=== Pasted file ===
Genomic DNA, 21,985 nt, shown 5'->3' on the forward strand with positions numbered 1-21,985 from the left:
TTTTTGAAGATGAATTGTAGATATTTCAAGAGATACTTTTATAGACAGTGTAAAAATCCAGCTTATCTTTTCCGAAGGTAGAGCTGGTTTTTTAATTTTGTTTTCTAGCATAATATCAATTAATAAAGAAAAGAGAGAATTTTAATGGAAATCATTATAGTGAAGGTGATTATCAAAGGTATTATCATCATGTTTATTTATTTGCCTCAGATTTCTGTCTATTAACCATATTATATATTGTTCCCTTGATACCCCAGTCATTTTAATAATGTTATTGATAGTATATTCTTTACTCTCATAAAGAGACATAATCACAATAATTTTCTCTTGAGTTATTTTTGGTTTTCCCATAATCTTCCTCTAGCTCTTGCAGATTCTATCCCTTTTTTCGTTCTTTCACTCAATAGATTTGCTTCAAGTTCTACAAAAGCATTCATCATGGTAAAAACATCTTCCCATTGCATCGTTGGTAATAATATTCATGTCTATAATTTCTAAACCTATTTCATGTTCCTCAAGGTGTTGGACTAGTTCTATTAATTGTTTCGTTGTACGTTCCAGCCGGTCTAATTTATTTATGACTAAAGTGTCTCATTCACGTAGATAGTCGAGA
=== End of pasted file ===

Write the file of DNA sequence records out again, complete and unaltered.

Genomic DNA, 21,985 nt, shown 5'->3' on the forward strand with positions numbered 1-21,985 from the left:
TTTTTGAAGATGAATTGTAGATATTTCAAGAGATACTTTTATAGACAGTGTAAAAATCCAGCTTATCTTTTCCGAAGGTAGAGCTGGTTTTTTAATTTTGTTTTCTAGCATAATATCAATTAATAAAGAAAAGAGAGAATTTTAATGGAAATCATTATAGTGAAGGTGATTATCAAAGGTATTATCATCATGTTTATTTATTTGCCTCAGATTTCTGTCTATTAACCATATTATATATTGTTCCCTTGATACCCCAGTCATTTTAATAATGTTATTGATAGTATATTCTTTACTCTCATAAAGAGACATAATCACAATAATTTTCTCTTGAGTTATTTTTGGTTTTCCCATAATCTTCCTCTAGCTCTTGCAGATTCTATCCCTTTTTTCGTTCTTTCACTCAATAGATTTGCTTCAAGTTCTACAAAAGCATTCATCATGGTAAAAACATCTTCCCATTGCATCGTTGGTAATAATATTCATGTCTATAATTTCTAAACCTATTTCATGTTCCTCAAGGTGTTGGACTAGTTCTATTAATTGTTTCGTTGTACGTTCCAGCCGGTCTAATTTATTTATGACTAAAGTGTCTCATTCACGTAGATAGTCGAGA